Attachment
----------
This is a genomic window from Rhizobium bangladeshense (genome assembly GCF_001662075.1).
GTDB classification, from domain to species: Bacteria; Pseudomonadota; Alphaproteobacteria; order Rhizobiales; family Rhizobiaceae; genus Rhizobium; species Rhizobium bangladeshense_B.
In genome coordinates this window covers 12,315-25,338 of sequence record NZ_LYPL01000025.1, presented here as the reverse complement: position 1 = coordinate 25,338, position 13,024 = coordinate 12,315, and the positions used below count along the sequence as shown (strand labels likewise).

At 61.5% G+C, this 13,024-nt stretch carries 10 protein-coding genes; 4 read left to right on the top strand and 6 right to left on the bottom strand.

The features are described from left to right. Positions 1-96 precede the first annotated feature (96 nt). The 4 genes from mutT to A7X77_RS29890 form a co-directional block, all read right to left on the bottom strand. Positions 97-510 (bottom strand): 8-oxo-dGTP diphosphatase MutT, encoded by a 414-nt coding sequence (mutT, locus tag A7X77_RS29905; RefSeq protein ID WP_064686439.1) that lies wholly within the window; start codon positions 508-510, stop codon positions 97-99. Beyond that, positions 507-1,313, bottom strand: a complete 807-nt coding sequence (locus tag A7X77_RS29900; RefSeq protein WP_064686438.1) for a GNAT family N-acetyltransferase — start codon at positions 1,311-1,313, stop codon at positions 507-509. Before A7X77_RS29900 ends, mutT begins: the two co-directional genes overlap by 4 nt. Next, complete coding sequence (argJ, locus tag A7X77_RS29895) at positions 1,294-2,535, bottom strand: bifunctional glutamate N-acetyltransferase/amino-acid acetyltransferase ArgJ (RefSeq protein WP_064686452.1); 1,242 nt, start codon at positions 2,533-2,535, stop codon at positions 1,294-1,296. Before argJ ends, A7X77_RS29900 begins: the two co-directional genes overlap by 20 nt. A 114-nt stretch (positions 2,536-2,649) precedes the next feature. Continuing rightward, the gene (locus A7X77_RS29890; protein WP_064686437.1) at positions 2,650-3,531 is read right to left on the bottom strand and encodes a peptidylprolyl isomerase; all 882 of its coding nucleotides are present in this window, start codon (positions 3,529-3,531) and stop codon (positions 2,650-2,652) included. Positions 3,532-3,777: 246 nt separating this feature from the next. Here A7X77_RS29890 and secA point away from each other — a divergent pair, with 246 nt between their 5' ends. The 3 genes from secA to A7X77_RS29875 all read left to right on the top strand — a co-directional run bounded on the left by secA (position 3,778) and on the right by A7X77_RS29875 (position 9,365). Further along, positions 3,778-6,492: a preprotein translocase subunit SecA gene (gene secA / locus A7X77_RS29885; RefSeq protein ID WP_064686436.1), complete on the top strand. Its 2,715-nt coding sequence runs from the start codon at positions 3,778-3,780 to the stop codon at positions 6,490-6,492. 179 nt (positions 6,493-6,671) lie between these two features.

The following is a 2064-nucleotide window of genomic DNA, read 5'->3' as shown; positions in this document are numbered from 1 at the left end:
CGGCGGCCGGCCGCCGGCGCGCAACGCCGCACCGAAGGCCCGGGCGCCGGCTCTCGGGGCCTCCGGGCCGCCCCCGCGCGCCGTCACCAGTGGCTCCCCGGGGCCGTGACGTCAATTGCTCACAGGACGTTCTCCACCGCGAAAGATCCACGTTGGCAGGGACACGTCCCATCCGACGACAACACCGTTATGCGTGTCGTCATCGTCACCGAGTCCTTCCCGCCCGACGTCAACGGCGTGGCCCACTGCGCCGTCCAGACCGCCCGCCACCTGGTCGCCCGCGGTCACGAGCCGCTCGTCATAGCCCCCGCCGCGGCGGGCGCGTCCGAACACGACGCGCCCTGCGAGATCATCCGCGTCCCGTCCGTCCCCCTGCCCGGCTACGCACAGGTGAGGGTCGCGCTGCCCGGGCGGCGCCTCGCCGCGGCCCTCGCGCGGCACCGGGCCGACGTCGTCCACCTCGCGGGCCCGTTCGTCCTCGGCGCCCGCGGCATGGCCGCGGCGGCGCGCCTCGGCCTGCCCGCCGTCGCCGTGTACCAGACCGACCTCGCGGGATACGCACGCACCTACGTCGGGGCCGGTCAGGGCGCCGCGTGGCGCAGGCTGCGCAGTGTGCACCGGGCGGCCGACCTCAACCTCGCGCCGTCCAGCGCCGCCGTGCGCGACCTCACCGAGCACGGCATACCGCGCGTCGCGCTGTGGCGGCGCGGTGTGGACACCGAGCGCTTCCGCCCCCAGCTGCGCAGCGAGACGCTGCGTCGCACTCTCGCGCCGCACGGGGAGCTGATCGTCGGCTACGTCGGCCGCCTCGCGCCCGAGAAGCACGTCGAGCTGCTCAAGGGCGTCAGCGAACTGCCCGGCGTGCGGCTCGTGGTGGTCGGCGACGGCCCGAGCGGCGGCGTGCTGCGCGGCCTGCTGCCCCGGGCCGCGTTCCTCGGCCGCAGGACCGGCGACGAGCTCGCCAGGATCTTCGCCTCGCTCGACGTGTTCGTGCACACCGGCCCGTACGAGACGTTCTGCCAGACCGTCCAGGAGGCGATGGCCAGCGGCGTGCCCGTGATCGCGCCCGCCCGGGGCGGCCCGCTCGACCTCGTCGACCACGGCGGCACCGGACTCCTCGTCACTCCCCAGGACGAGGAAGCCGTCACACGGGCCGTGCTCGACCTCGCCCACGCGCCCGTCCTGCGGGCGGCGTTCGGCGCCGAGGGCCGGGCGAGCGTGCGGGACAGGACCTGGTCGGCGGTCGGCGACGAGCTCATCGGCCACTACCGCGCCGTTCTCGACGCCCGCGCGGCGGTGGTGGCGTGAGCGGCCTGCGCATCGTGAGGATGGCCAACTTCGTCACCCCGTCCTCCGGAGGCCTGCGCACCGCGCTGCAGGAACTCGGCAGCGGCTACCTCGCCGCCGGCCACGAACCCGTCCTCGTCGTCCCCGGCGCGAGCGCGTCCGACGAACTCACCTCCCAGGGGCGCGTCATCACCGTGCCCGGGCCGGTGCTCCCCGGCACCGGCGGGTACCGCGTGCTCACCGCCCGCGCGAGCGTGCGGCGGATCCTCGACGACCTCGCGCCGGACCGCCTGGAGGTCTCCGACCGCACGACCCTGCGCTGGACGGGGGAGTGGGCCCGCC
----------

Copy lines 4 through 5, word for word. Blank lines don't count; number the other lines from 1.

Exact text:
At 61.5% G+C, this 13,024-nt stretch carries 10 protein-coding genes; 4 read left to right on the top strand and 6 right to left on the bottom strand.

The features are described from left to right. Positions 1-96 precede the first annotated feature (96 nt). The 4 genes from mutT to A7X77_RS29890 form a co-directional block, all read right to left on the bottom strand. Positions 97-510 (bottom strand): 8-oxo-dGTP diphosphatase MutT, encoded by a 414-nt coding sequence (mutT, locus tag A7X77_RS29905; RefSeq protein ID WP_064686439.1) that lies wholly within the window; start codon positions 508-510, stop codon positions 97-99. Beyond that, positions 507-1,313, bottom strand: a complete 807-nt coding sequence (locus tag A7X77_RS29900; RefSeq protein WP_064686438.1) for a GNAT family N-acetyltransferase — start codon at positions 1,311-1,313, stop codon at positions 507-509. Before A7X77_RS29900 ends, mutT begins: the two co-directional genes overlap by 4 nt. Next, complete coding sequence (argJ, locus tag A7X77_RS29895) at positions 1,294-2,535, bottom strand: bifunctional glutamate N-acetyltransferase/amino-acid acetyltransferase ArgJ (RefSeq protein WP_064686452.1); 1,242 nt, start codon at positions 2,533-2,535, stop codon at positions 1,294-1,296. Before argJ ends, A7X77_RS29900 begins: the two co-directional genes overlap by 20 nt. A 114-nt stretch (positions 2,536-2,649) precedes the next feature. Continuing rightward, the gene (locus A7X77_RS29890; protein WP_064686437.1) at positions 2,650-3,531 is read right to left on the bottom strand and encodes a peptidylprolyl isomerase; all 882 of its coding nucleotides are present in this window, start codon (positions 3,529-3,531) and stop codon (positions 2,650-2,652) included. Positions 3,532-3,777: 246 nt separating this feature from the next. Here A7X77_RS29890 and secA point away from each other — a divergent pair, with 246 nt between their 5' ends. The 3 genes from secA to A7X77_RS29875 all read left to right on the top strand — a co-directional run bounded on the left by secA (position 3,778) and on the right by A7X77_RS29875 (position 9,365). Further along, positions 3,778-6,492: a preprotein translocase subunit SecA gene (gene secA / locus A7X77_RS29885; RefSeq protein ID WP_064686436.1), complete on the top strand. Its 2,715-nt coding sequence runs from the start codon at positions 3,778-3,780 to the stop codon at positions 6,490-6,492. 179 nt (positions 6,493-6,671) lie between these two features.